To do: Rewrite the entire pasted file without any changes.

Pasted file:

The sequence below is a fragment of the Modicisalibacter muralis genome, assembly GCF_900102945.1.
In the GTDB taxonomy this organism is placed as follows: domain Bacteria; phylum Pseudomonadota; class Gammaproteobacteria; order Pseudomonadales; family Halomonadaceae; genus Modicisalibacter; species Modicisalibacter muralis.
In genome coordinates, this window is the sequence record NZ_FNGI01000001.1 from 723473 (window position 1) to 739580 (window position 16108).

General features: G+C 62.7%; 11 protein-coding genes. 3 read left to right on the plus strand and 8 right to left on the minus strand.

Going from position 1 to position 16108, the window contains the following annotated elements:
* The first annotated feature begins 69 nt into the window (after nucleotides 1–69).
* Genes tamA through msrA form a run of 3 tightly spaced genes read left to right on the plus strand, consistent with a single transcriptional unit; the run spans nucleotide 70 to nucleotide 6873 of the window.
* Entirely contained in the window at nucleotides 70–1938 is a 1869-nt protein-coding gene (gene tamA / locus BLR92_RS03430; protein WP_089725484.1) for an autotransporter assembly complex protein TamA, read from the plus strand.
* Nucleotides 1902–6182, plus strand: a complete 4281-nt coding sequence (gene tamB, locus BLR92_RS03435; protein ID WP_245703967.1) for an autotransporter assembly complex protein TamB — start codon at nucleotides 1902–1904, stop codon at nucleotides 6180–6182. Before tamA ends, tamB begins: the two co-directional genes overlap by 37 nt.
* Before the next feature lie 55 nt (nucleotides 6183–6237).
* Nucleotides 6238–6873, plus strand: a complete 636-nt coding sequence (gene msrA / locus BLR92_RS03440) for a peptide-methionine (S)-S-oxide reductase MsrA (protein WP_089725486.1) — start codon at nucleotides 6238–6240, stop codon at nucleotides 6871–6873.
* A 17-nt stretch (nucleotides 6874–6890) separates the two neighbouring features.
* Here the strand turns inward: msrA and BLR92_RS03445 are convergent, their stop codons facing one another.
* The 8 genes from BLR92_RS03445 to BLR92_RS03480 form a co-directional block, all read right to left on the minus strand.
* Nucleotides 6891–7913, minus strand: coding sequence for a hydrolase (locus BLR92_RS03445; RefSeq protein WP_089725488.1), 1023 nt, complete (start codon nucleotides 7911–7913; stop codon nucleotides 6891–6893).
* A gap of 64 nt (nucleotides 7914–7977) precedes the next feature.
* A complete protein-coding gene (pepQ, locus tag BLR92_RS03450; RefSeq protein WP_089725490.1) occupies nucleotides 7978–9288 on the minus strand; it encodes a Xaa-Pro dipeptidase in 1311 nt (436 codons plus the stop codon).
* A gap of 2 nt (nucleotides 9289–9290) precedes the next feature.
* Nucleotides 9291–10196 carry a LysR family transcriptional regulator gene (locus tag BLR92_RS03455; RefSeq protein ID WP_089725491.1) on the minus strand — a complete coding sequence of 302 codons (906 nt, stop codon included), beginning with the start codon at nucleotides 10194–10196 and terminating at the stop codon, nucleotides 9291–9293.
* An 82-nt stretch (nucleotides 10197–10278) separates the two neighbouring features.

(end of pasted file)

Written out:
The sequence below is a fragment of the Modicisalibacter muralis genome, assembly GCF_900102945.1.
In the GTDB taxonomy this organism is placed as follows: domain Bacteria; phylum Pseudomonadota; class Gammaproteobacteria; order Pseudomonadales; family Halomonadaceae; genus Modicisalibacter; species Modicisalibacter muralis.
In genome coordinates, this window is the sequence record NZ_FNGI01000001.1 from 723473 (window position 1) to 739580 (window position 16108).

General features: G+C 62.7%; 11 protein-coding genes. 3 read left to right on the plus strand and 8 right to left on the minus strand.

Going from position 1 to position 16108, the window contains the following annotated elements:
* The first annotated feature begins 69 nt into the window (after nucleotides 1–69).
* Genes tamA through msrA form a run of 3 tightly spaced genes read left to right on the plus strand, consistent with a single transcriptional unit; the run spans nucleotide 70 to nucleotide 6873 of the window.
* Entirely contained in the window at nucleotides 70–1938 is a 1869-nt protein-coding gene (gene tamA / locus BLR92_RS03430; protein WP_089725484.1) for an autotransporter assembly complex protein TamA, read from the plus strand.
* Nucleotides 1902–6182, plus strand: a complete 4281-nt coding sequence (gene tamB, locus BLR92_RS03435; protein ID WP_245703967.1) for an autotransporter assembly complex protein TamB — start codon at nucleotides 1902–1904, stop codon at nucleotides 6180–6182. Before tamA ends, tamB begins: the two co-directional genes overlap by 37 nt.
* Before the next feature lie 55 nt (nucleotides 6183–6237).
* Nucleotides 6238–6873, plus strand: a complete 636-nt coding sequence (gene msrA / locus BLR92_RS03440) for a peptide-methionine (S)-S-oxide reductase MsrA (protein WP_089725486.1) — start codon at nucleotides 6238–6240, stop codon at nucleotides 6871–6873.
* A 17-nt stretch (nucleotides 6874–6890) separates the two neighbouring features.
* Here the strand turns inward: msrA and BLR92_RS03445 are convergent, their stop codons facing one another.
* The 8 genes from BLR92_RS03445 to BLR92_RS03480 form a co-directional block, all read right to left on the minus strand.
* Nucleotides 6891–7913, minus strand: coding sequence for a hydrolase (locus BLR92_RS03445; RefSeq protein WP_089725488.1), 1023 nt, complete (start codon nucleotides 7911–7913; stop codon nucleotides 6891–6893).
* A gap of 64 nt (nucleotides 7914–7977) precedes the next feature.
* A complete protein-coding gene (pepQ, locus tag BLR92_RS03450; RefSeq protein WP_089725490.1) occupies nucleotides 7978–9288 on the minus strand; it encodes a Xaa-Pro dipeptidase in 1311 nt (436 codons plus the stop codon).
* A gap of 2 nt (nucleotides 9289–9290) precedes the next feature.
* Nucleotides 9291–10196 carry a LysR family transcriptional regulator gene (locus tag BLR92_RS03455; RefSeq protein ID WP_089725491.1) on the minus strand — a complete coding sequence of 302 codons (906 nt, stop codon included), beginning with the start codon at nucleotides 10194–10196 and terminating at the stop codon, nucleotides 9291–9293.
* An 82-nt stretch (nucleotides 10197–10278) separates the two neighbouring features.